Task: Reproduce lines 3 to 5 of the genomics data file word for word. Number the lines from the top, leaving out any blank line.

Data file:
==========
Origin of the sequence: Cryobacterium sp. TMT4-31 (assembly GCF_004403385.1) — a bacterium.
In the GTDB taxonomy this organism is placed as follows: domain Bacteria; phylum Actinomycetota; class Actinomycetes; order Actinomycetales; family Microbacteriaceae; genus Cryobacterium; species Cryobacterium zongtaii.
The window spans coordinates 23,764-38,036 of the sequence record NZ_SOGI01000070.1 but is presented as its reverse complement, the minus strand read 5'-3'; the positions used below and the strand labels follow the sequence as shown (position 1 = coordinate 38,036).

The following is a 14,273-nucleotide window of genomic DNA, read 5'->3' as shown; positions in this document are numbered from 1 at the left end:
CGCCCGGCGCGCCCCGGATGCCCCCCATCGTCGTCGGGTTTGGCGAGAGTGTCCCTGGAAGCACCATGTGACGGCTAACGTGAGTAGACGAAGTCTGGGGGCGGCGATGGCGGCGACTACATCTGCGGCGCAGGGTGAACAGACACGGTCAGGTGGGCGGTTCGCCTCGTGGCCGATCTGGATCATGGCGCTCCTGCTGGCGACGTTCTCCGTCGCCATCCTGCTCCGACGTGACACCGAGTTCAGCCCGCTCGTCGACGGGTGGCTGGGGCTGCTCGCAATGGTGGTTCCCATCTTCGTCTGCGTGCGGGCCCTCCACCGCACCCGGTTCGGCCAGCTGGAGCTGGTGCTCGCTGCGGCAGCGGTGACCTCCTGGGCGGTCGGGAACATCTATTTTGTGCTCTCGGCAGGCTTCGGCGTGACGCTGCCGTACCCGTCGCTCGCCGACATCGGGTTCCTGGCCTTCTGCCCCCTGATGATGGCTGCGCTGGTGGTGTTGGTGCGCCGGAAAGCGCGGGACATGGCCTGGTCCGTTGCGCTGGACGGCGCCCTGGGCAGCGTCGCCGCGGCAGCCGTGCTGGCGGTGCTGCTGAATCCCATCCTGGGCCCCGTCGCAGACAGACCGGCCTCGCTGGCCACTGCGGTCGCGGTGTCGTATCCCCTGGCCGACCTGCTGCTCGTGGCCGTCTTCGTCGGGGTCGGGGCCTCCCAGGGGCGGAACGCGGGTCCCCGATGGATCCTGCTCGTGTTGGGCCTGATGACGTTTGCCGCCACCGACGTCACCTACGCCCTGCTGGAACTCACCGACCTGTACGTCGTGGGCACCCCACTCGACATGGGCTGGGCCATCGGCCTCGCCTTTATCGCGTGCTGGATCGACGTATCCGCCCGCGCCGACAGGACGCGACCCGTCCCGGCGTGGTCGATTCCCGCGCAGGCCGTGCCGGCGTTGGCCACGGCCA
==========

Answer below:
The window spans coordinates 23,764-38,036 of the sequence record NZ_SOGI01000070.1 but is presented as its reverse complement, the minus strand read 5'-3'; the positions used below and the strand labels follow the sequence as shown (position 1 = coordinate 38,036).

The following is a 14,273-nucleotide window of genomic DNA, read 5'->3' as shown; positions in this document are numbered from 1 at the left end:
CGCCCGGCGCGCCCCGGATGCCCCCCATCGTCGTCGGGTTTGGCGAGAGTGTCCCTGGAAGCACCATGTGACGGCTAACGTGAGTAGACGAAGTCTGGGGGCGGCGATGGCGGCGACTACATCTGCGGCGCAGGGTGAACAGACACGGTCAGGTGGGCGGTTCGCCTCGTGGCCGATCTGGATCATGGCGCTCCTGCTGGCGACGTTCTCCGTCGCCATCCTGCTCCGACGTGACACCGAGTTCAGCCCGCTCGTCGACGGGTGGCTGGGGCTGCTCGCAATGGTGGTTCCCATCTTCGTCTGCGTGCGGGCCCTCCACCGCACCCGGTTCGGCCAGCTGGAGCTGGTGCTCGCTGCGGCAGCGGTGACCTCCTGGGCGGTCGGGAACATCTATTTTGTGCTCTCGGCAGGCTTCGGCGTGACGCTGCCGTACCCGTCGCTCGCCGACATCGGGTTCCTGGCCTTCTGCCCCCTGATGATGGCTGCGCTGGTGGTGTTGGTGCGCCGGAAAGCGCGGGACATGGCCTGGTCCGTTGCGCTGGACGGCGCCCTGGGCAGCGTCGCCGCGGCAGCCGTGCTGGCGGTGCTGCTGAATCCCATCCTGGGCCCCGTCGCAGACAGACCGGCCTCGCTGGCCACTGCGGTCGCGGTGTCGTATCCCCTGGCCGACCTGCTGCTCGTGGCCGTCTTCGTCGGGGTCGGGGCCTCCCAGGGGCGGAACGCGGGTCCCCGATGGATCCTGCTCGTGTTGGGCCTGATGACGTTTGCCGCCACCGACGTCACCTACGCCCTGCTGGAACTCACCGACCTGTACGTCGTGGGCACCCCACTCGACATGGGCTGGGCCATCGGCCTCGCCTTTATCGCGTGCTGGATCGACGTATCCGCCCGCGCCGACAGGACGCGACCCGTCCCGGCGTGGTCGATTCCCGCGCAGGCCGTGCCGGCGTTGGCCACGGCCA